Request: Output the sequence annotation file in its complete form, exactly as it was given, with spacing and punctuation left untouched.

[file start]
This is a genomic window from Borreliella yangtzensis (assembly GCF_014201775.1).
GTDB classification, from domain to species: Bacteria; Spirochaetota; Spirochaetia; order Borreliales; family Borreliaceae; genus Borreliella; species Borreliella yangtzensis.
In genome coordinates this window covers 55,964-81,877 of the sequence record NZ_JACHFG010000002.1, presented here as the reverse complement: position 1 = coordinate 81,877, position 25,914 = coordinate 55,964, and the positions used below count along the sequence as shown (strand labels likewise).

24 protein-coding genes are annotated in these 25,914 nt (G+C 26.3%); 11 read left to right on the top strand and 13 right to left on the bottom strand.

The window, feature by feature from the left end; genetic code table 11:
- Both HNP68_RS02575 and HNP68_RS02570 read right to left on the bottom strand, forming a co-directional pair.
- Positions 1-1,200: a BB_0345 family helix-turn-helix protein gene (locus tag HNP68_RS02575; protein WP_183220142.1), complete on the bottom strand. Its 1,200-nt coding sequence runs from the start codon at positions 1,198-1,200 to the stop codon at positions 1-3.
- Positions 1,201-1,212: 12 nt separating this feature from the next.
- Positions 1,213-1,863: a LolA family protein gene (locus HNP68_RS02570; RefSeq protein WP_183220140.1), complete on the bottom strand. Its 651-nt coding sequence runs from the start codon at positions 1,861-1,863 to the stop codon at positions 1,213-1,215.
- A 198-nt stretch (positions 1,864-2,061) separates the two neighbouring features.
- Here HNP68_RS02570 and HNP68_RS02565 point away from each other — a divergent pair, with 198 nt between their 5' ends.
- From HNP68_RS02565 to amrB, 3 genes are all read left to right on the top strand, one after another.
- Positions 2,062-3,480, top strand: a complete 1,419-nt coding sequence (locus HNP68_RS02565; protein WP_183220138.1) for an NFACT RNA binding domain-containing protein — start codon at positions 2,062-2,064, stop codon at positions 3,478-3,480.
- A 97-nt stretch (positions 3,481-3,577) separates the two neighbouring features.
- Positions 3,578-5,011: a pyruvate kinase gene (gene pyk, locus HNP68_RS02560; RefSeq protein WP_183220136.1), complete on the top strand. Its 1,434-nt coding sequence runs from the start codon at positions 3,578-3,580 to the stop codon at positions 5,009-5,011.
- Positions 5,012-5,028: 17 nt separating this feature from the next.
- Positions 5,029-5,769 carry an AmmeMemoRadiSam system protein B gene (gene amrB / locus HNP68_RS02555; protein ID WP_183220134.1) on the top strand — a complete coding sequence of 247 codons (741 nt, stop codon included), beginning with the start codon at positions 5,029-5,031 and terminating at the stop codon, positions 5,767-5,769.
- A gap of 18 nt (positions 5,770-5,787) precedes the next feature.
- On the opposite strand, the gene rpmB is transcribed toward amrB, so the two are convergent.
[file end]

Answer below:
This is a genomic window from Borreliella yangtzensis (assembly GCF_014201775.1).
GTDB classification, from domain to species: Bacteria; Spirochaetota; Spirochaetia; order Borreliales; family Borreliaceae; genus Borreliella; species Borreliella yangtzensis.
In genome coordinates this window covers 55,964-81,877 of the sequence record NZ_JACHFG010000002.1, presented here as the reverse complement: position 1 = coordinate 81,877, position 25,914 = coordinate 55,964, and the positions used below count along the sequence as shown (strand labels likewise).

24 protein-coding genes are annotated in these 25,914 nt (G+C 26.3%); 11 read left to right on the top strand and 13 right to left on the bottom strand.

The window, feature by feature from the left end; genetic code table 11:
- Both HNP68_RS02575 and HNP68_RS02570 read right to left on the bottom strand, forming a co-directional pair.
- Positions 1-1,200: a BB_0345 family helix-turn-helix protein gene (locus tag HNP68_RS02575; protein WP_183220142.1), complete on the bottom strand. Its 1,200-nt coding sequence runs from the start codon at positions 1,198-1,200 to the stop codon at positions 1-3.
- Positions 1,201-1,212: 12 nt separating this feature from the next.
- Positions 1,213-1,863: a LolA family protein gene (locus HNP68_RS02570; RefSeq protein WP_183220140.1), complete on the bottom strand. Its 651-nt coding sequence runs from the start codon at positions 1,861-1,863 to the stop codon at positions 1,213-1,215.
- A 198-nt stretch (positions 1,864-2,061) separates the two neighbouring features.
- Here HNP68_RS02570 and HNP68_RS02565 point away from each other — a divergent pair, with 198 nt between their 5' ends.
- From HNP68_RS02565 to amrB, 3 genes are all read left to right on the top strand, one after another.
- Positions 2,062-3,480, top strand: a complete 1,419-nt coding sequence (locus HNP68_RS02565; protein WP_183220138.1) for an NFACT RNA binding domain-containing protein — start codon at positions 2,062-2,064, stop codon at positions 3,478-3,480.
- A 97-nt stretch (positions 3,481-3,577) separates the two neighbouring features.
- Positions 3,578-5,011: a pyruvate kinase gene (gene pyk, locus HNP68_RS02560; RefSeq protein WP_183220136.1), complete on the top strand. Its 1,434-nt coding sequence runs from the start codon at positions 3,578-3,580 to the stop codon at positions 5,009-5,011.
- Positions 5,012-5,028: 17 nt separating this feature from the next.
- Positions 5,029-5,769 carry an AmmeMemoRadiSam system protein B gene (gene amrB / locus HNP68_RS02555; protein ID WP_183220134.1) on the top strand — a complete coding sequence of 247 codons (741 nt, stop codon included), beginning with the start codon at positions 5,029-5,031 and terminating at the stop codon, positions 5,767-5,769.
- A gap of 18 nt (positions 5,770-5,787) precedes the next feature.
- On the opposite strand, the gene rpmB is transcribed toward amrB, so the two are convergent.